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stupid chem question

Discussion in 'MCAT Discussions' started by holla, Aug 13, 2002.

  1. holla

    holla Junior Member
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    yo guys, i know this is really stupid, but i have a fear that the mcat will put a real easy chem question regarding bonding on their..and so my question is how exacly are molecules such as H2CO3 and H2SO4 bonded. like where the hell do the Hydrogens go
     
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  3. freakazoid

    freakazoid Guy Friend Extraordinaire
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    Just think it through. Since you know that carbonic acid and sulfuric acid are acids, it makes most sense if the hydrogens are bonded to oxygens . . .
     
  4. rCubed

    rCubed taiko master
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    for sulphuring acid, sulphur's the central atom, surrounded by the four oxygens. two of those have hydrogens attached to them.
    because there are four oxygens, its easy to give up a hydrogen since there can be major resonance going on, hence its a strong acid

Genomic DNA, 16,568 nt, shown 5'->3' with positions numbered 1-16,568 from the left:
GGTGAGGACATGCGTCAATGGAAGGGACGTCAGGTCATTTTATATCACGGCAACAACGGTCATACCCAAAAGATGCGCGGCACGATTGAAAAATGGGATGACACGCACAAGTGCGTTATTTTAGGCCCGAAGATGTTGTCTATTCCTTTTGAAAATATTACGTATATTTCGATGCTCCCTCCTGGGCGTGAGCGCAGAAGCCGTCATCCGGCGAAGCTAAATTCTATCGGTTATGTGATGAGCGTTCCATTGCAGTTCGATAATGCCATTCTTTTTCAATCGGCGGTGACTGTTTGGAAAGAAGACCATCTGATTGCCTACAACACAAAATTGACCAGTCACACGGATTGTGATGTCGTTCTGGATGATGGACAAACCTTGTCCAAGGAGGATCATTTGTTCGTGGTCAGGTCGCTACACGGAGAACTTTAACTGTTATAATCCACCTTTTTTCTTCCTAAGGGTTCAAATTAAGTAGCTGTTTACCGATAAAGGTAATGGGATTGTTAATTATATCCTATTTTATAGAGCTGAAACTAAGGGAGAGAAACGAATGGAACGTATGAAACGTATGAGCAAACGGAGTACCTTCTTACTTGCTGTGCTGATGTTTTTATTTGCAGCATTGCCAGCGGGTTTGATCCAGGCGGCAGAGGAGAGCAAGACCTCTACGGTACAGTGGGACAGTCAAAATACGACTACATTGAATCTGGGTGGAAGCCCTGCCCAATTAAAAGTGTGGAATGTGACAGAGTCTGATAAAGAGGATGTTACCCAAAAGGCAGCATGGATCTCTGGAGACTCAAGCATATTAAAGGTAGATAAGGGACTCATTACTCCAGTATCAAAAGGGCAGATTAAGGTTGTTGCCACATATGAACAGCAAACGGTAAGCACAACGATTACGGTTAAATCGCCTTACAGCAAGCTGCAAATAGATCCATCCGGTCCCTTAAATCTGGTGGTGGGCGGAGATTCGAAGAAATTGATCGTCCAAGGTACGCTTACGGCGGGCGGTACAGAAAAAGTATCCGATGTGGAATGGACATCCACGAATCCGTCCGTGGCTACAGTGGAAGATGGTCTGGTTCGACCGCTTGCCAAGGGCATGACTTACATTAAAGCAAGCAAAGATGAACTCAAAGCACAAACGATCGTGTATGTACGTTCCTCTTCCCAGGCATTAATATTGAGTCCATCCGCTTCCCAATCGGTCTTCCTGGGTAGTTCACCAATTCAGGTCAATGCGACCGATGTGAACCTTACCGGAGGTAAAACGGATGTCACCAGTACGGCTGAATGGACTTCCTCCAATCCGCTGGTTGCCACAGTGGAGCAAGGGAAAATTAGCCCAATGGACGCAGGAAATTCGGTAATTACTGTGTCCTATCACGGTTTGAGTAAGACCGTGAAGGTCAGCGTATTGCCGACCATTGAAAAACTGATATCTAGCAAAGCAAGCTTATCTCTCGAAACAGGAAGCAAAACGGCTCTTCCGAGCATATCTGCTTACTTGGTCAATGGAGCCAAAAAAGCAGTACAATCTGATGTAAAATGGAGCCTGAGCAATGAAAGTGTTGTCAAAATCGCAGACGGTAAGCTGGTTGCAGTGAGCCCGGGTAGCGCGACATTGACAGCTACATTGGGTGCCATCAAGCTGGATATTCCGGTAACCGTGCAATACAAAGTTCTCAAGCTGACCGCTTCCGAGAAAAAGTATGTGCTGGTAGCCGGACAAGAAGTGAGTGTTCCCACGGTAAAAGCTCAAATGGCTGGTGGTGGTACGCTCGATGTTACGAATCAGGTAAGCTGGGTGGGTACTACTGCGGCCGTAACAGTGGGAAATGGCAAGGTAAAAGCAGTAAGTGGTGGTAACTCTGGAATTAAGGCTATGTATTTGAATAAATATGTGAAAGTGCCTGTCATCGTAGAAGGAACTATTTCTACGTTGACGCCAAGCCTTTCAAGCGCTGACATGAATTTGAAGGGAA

5. rCubed

    rCubed taiko master
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    HO---C==O
    l
    OH


    does that look right for carbonic acid? it seems a little off for some reason
     
  6. rCubed

    rCubed taiko master
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    ughhh..its not coming out right...lets just say that the OH on the second line is bonded to the carbon
     
  7. holla

    holla Junior Member
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    wouldnt the C be bonded to the 3 O molecules..instead of just 2
     
  8. holla

    holla Junior Member
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    oh aight yeah that's what i thought too..thanks guys
     
  9. DALABROKA

    DALABROKA Raider Hater
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    O
    II
    H-O-C-O-H
    (H2CO3)




    O
    II
    H-O-S-O-H
    II
    O
    (H2SO4)

    If you see these tyoes of Q's remeber to satisfy the octets, formal charge rules and bonding rules.
     
  10. DALABROKA

    DALABROKA Raider Hater
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    Well, for some reson the post gets reformatted when you submit it. :confused: Anyway, you have the idea.
     
  11. Viraj

    Viraj Senior Member
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    Well I don't know if in General Chem we were tought about Co-ordinate bonds, that is what happens in Carbonic and Sulphuric Acid, it also is the same in Nitric Acid.
     

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